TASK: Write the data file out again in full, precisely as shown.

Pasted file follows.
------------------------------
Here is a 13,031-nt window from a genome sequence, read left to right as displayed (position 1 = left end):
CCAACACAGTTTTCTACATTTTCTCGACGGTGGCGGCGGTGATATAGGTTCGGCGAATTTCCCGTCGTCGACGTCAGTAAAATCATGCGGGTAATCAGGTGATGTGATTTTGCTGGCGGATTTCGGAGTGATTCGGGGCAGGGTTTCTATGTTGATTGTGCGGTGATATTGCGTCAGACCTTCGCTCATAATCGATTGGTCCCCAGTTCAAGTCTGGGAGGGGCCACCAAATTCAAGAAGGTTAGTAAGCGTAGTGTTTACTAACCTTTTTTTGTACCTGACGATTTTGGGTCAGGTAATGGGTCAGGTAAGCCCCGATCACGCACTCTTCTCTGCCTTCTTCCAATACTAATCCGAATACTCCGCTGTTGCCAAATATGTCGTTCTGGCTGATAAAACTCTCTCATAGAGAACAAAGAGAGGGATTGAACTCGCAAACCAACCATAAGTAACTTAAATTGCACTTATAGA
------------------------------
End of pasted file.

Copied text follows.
Here is a 13,031-nt window from a genome sequence, read left to right as displayed (position 1 = left end):
CCAACACAGTTTTCTACATTTTCTCGACGGTGGCGGCGGTGATATAGGTTCGGCGAATTTCCCGTCGTCGACGTCAGTAAAATCATGCGGGTAATCAGGTGATGTGATTTTGCTGGCGGATTTCGGAGTGATTCGGGGCAGGGTTTCTATGTTGATTGTGCGGTGATATTGCGTCAGACCTTCGCTCATAATCGATTGGTCCCCAGTTCAAGTCTGGGAGGGGCCACCAAATTCAAGAAGGTTAGTAAGCGTAGTGTTTACTAACCTTTTTTTGTACCTGACGATTTTGGGTCAGGTAATGGGTCAGGTAAGCCCCGATCACGCACTCTTCTCTGCCTTCTTCCAATACTAATCCGAATACTCCGCTGTTGCCAAATATGTCGTTCTGGCTGATAAAACTCTCTCATAGAGAACAAAGAGAGGGATTGAACTCGCAAACCAACCATAAGTAACTTAAATTGCACTTATAGA